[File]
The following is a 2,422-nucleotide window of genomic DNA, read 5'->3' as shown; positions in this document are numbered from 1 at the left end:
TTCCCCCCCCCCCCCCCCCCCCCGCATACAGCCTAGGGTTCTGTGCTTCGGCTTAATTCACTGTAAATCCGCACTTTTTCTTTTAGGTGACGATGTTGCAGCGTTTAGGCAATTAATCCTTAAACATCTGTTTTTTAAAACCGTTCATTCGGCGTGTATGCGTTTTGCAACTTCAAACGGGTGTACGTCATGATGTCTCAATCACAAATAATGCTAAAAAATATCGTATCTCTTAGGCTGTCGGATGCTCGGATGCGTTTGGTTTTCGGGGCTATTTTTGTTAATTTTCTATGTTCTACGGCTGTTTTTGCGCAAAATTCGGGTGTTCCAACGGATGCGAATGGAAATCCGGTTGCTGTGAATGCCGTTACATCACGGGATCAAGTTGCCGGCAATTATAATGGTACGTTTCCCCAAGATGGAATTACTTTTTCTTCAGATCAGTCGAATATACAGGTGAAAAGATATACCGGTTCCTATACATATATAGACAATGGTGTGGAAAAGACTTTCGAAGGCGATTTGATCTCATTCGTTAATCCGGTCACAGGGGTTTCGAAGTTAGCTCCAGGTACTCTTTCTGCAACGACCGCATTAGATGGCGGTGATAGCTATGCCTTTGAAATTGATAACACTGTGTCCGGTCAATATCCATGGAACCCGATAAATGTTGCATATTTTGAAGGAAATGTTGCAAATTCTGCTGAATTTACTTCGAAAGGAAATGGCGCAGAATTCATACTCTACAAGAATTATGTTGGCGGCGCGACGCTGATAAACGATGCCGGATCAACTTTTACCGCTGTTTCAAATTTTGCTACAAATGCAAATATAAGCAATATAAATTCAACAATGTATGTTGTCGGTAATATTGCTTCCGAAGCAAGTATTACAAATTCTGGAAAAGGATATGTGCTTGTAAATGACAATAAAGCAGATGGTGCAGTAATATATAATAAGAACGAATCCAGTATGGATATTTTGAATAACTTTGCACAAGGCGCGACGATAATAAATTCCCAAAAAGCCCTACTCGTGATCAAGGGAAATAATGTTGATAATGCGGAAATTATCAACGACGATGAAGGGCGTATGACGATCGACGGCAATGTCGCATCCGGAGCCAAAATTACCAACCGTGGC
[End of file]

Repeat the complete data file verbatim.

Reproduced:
The following is a 2,422-nucleotide window of genomic DNA, read 5'->3' as shown; positions in this document are numbered from 1 at the left end:
TTCCCCCCCCCCCCCCCCCCCCCGCATACAGCCTAGGGTTCTGTGCTTCGGCTTAATTCACTGTAAATCCGCACTTTTTCTTTTAGGTGACGATGTTGCAGCGTTTAGGCAATTAATCCTTAAACATCTGTTTTTTAAAACCGTTCATTCGGCGTGTATGCGTTTTGCAACTTCAAACGGGTGTACGTCATGATGTCTCAATCACAAATAATGCTAAAAAATATCGTATCTCTTAGGCTGTCGGATGCTCGGATGCGTTTGGTTTTCGGGGCTATTTTTGTTAATTTTCTATGTTCTACGGCTGTTTTTGCGCAAAATTCGGGTGTTCCAACGGATGCGAATGGAAATCCGGTTGCTGTGAATGCCGTTACATCACGGGATCAAGTTGCCGGCAATTATAATGGTACGTTTCCCCAAGATGGAATTACTTTTTCTTCAGATCAGTCGAATATACAGGTGAAAAGATATACCGGTTCCTATACATATATAGACAATGGTGTGGAAAAGACTTTCGAAGGCGATTTGATCTCATTCGTTAATCCGGTCACAGGGGTTTCGAAGTTAGCTCCAGGTACTCTTTCTGCAACGACCGCATTAGATGGCGGTGATAGCTATGCCTTTGAAATTGATAACACTGTGTCCGGTCAATATCCATGGAACCCGATAAATGTTGCATATTTTGAAGGAAATGTTGCAAATTCTGCTGAATTTACTTCGAAAGGAAATGGCGCAGAATTCATACTCTACAAGAATTATGTTGGCGGCGCGACGCTGATAAACGATGCCGGATCAACTTTTACCGCTGTTTCAAATTTTGCTACAAATGCAAATATAAGCAATATAAATTCAACAATGTATGTTGTCGGTAATATTGCTTCCGAAGCAAGTATTACAAATTCTGGAAAAGGATATGTGCTTGTAAATGACAATAAAGCAGATGGTGCAGTAATATATAATAAGAACGAATCCAGTATGGATATTTTGAATAACTTTGCACAAGGCGCGACGATAATAAATTCCCAAAAAGCCCTACTCGTGATCAAGGGAAATAATGTTGATAATGCGGAAATTATCAACGACGATGAAGGGCGTATGACGATCGACGGCAATGTCGCATCCGGAGCCAAAATTACCAACCGTGGC